In this study the researchers wanted to see if anesthetics could accelerate cognitive decline in aged normal mice or mice that are prone to this Alzheimer's like disease, Tg2576 mice.

Bianchi et al exposed aged normal control mice and aged Tg2576 mice (about 1 year) to clinically relevant concentrations of two common inhaled anesthetics -- isofluorane and halothane. Then they tested the aged animals in a variety of memory tasks. Finally, they sacked the animals and looked at the number of amyloid plaques in their brains.

So that you can know what they were looking for with respect to plaques, here is a picture from the brains of a control mouse and a Tg2576 mouse (click to enlarge). The picture on the left is the brain of a aged normal mouse. The picture on the right is the brain of a Tg2576 mouse (I don't think that either were exposed to anesthetics). The amyloid plaques have been immunohistochemically-stained brown:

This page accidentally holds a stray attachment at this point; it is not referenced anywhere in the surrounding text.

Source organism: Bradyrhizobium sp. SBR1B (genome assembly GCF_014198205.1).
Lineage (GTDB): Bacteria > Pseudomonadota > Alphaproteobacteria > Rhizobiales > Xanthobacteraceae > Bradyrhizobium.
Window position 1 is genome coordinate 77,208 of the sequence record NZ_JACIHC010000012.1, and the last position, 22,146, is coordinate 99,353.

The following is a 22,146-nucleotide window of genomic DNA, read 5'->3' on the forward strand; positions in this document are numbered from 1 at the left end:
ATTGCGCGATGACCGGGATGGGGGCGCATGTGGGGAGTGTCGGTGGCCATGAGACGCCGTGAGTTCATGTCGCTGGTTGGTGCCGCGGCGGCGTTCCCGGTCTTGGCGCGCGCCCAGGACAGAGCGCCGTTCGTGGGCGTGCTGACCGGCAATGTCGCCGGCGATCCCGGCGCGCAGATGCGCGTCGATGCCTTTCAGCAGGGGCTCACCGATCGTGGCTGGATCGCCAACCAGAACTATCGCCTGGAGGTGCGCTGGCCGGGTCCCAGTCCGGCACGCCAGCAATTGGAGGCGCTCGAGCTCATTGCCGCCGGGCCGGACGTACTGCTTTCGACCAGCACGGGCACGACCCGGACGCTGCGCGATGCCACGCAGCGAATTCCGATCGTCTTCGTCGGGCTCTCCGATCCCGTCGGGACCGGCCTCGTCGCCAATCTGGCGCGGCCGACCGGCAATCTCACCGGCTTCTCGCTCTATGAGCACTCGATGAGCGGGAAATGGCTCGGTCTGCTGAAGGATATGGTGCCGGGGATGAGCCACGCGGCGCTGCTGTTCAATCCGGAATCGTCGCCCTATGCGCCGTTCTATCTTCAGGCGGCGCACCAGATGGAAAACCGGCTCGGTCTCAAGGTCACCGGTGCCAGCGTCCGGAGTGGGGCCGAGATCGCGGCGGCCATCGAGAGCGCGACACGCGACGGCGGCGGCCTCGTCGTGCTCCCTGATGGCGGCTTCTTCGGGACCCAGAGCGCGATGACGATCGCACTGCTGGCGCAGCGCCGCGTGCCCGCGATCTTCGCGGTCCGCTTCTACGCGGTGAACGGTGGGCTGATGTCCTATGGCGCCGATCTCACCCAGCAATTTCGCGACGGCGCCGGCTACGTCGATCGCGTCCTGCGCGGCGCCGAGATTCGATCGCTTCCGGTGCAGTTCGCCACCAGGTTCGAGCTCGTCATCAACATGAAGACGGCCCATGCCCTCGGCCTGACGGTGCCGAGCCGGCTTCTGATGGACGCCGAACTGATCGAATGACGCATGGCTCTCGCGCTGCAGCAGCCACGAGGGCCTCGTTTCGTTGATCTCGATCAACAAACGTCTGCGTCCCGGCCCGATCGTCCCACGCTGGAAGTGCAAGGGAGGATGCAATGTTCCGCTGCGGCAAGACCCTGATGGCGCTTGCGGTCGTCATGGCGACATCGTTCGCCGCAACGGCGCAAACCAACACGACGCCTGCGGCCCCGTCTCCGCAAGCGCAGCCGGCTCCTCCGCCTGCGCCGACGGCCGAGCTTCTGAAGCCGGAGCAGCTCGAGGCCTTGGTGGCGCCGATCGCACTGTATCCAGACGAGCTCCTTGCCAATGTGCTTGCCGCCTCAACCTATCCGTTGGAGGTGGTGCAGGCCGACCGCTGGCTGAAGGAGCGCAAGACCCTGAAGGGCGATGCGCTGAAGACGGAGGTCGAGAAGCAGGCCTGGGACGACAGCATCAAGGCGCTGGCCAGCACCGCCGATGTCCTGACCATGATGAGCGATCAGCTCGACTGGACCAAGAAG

What the researchers found when they count the number of plaques was quite interesting. In the Tg2576 mice, the plaque burden showed a statistically significant increase for one of the anesthetics -- halothane. No significant change was observed in the normal mice. The results are below (both charts are for the Tg2576 mice, the normal mice are not shown):

i-51c4e5abb58c4fc641dc97cd30e10e24-plaque burden.jpg

The behavioral data on the other hand showed a different story. When we look at the behavior data, neither the Tg2576 mice nor the normal mice showed any deficit with respect to memory tasks. Also, the researchers sought to measure the numbers of cells actually undergoing death -- using a process called caspase-3 staining. The researchers found no significance increase in neuronal death in either the Tg2576 or the normal mice.

It would appear that though the plaque burden is increasing, this not creating a significant deficit.